I've been playing for over three decades and have seen more than a few similar situations...and it often seems that the bass player, due to the nature of being "the foundation," ends up being a mediator.

    One of the best ways I've heard a band described is that it's a four or five-way marriage...except you're adding the creative aspect into the mix, along with the personality quirks that often accompany that kind of person. And to further add pressure, it is, after all, a business. The combination of art and money makes for a difficult proposition.

    There's a real irony at work with music: to be a decent musician you pretty much have a certain amount of "loner" in your personality. Then, after you woodshed long enough to get some decent chops, you seek others who have a similar attitude (and talent) so that you can all become a small community. And it's a community that only succeeds when all work generously and unselfishlessly for the good of the group. All have been working "selfishly" (independently) to improve as a musical they have to contend with thinking of others.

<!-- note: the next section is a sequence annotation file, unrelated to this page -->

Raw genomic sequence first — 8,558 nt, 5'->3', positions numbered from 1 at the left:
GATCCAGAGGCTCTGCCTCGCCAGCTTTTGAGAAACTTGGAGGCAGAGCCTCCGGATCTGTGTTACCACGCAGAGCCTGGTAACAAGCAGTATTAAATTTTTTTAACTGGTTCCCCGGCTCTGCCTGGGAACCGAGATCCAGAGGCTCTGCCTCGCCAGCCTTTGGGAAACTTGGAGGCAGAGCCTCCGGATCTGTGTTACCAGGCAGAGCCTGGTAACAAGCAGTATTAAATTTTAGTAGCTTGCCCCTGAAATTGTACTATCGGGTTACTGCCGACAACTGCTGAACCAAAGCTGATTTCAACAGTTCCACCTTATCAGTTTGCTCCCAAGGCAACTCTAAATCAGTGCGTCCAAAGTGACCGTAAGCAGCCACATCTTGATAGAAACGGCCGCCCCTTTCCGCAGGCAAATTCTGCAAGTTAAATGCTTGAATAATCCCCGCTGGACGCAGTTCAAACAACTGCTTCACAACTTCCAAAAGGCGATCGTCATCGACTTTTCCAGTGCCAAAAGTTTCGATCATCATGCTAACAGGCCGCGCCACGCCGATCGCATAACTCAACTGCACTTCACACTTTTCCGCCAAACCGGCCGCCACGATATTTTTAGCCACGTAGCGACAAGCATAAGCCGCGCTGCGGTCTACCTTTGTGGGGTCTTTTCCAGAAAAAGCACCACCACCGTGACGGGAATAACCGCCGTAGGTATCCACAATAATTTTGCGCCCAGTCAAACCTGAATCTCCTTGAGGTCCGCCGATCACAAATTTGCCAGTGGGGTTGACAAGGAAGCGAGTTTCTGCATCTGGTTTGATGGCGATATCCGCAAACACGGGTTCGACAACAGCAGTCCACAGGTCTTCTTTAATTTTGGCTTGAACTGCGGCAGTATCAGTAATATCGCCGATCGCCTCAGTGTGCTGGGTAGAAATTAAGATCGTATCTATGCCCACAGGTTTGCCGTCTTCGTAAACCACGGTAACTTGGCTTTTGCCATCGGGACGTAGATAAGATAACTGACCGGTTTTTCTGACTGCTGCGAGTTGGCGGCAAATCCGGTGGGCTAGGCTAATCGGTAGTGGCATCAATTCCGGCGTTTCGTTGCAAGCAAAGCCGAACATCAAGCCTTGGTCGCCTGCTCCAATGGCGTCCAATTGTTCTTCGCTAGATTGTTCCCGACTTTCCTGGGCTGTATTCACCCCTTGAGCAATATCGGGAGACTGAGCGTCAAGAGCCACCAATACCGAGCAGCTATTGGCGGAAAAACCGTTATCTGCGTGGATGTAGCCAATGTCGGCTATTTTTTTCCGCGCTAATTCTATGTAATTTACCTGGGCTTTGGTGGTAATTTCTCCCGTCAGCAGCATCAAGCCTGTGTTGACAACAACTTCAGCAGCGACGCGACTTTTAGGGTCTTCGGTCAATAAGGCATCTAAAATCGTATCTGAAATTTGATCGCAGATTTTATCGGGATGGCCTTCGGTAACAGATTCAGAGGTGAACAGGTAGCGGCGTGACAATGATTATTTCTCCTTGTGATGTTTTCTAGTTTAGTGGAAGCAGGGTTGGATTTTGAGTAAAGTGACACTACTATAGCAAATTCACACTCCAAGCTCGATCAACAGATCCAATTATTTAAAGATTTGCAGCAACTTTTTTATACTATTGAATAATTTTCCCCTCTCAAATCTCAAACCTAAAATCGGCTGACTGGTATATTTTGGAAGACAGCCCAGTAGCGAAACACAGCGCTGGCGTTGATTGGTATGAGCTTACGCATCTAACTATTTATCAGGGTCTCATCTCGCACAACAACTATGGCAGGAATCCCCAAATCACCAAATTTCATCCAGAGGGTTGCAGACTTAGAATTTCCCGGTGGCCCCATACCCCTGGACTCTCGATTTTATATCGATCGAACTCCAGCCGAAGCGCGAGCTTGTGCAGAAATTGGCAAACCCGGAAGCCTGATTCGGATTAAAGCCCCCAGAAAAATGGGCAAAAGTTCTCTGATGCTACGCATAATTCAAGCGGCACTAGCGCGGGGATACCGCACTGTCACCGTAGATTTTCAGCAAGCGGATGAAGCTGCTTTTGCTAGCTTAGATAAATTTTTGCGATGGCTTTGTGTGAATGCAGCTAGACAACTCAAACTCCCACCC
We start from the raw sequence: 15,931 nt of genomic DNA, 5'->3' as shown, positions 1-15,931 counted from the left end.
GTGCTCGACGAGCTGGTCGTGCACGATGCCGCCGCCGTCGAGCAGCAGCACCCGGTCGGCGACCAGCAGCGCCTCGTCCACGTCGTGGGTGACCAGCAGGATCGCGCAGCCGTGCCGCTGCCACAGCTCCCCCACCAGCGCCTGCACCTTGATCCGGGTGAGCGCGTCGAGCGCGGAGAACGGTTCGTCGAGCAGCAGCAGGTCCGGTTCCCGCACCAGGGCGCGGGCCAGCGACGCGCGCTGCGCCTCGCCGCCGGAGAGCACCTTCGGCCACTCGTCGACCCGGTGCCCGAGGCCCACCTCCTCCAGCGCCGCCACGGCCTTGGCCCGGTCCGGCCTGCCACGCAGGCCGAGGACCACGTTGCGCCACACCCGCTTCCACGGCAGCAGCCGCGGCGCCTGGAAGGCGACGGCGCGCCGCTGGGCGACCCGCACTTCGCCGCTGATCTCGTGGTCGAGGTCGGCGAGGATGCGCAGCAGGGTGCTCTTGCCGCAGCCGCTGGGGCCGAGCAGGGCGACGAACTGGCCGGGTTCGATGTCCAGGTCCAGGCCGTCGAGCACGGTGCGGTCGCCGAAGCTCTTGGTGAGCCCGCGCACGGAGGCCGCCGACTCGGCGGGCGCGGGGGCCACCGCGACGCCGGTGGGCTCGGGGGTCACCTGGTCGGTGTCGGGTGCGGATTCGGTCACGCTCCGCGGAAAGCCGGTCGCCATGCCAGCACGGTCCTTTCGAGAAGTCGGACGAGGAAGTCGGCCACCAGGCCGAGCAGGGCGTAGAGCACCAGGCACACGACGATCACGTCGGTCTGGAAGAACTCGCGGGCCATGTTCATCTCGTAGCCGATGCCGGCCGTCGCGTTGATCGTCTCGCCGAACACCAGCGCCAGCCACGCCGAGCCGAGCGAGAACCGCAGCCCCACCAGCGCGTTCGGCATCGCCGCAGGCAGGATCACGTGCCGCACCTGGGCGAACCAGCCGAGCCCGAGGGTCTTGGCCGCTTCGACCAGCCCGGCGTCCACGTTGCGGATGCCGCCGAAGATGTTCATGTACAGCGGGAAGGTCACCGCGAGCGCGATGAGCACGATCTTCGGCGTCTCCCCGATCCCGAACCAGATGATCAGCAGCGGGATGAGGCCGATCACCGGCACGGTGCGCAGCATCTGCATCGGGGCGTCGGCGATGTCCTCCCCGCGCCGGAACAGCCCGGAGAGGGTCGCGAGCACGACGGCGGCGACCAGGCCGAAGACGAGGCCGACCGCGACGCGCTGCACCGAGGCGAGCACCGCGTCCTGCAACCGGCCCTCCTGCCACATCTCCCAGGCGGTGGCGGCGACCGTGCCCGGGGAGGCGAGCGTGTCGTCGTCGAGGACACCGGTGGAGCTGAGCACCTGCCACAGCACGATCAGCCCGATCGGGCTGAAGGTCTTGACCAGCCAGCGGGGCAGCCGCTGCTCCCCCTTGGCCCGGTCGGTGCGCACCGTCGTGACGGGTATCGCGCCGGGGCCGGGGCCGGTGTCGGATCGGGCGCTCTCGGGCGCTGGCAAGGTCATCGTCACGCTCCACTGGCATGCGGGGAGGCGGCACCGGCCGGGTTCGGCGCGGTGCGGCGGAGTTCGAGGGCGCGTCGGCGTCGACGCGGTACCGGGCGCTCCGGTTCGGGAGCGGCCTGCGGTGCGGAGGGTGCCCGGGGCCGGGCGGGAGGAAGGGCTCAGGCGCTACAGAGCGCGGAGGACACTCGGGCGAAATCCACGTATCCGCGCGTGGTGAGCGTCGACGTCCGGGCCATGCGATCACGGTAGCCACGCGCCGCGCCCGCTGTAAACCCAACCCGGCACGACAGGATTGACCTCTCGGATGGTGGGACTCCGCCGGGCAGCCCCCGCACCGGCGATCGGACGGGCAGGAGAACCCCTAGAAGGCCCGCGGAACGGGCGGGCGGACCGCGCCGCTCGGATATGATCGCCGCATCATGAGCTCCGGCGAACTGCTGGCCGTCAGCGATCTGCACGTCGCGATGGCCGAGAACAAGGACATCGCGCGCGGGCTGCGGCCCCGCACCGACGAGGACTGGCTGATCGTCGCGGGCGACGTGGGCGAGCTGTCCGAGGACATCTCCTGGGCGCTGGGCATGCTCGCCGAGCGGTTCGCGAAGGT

What often happens is you find out why some people were loners in the first place...and not just so they could delve deeply into music.

    Sometimes it takes years to find players that have remained true to their art, and have shed whatever issues they have in regard to their egos. You know them when you find them... and it's always worth the wait.

    Like everything else, it's a good learning experience... Hang in there, and keep playing!

    That's my $.02!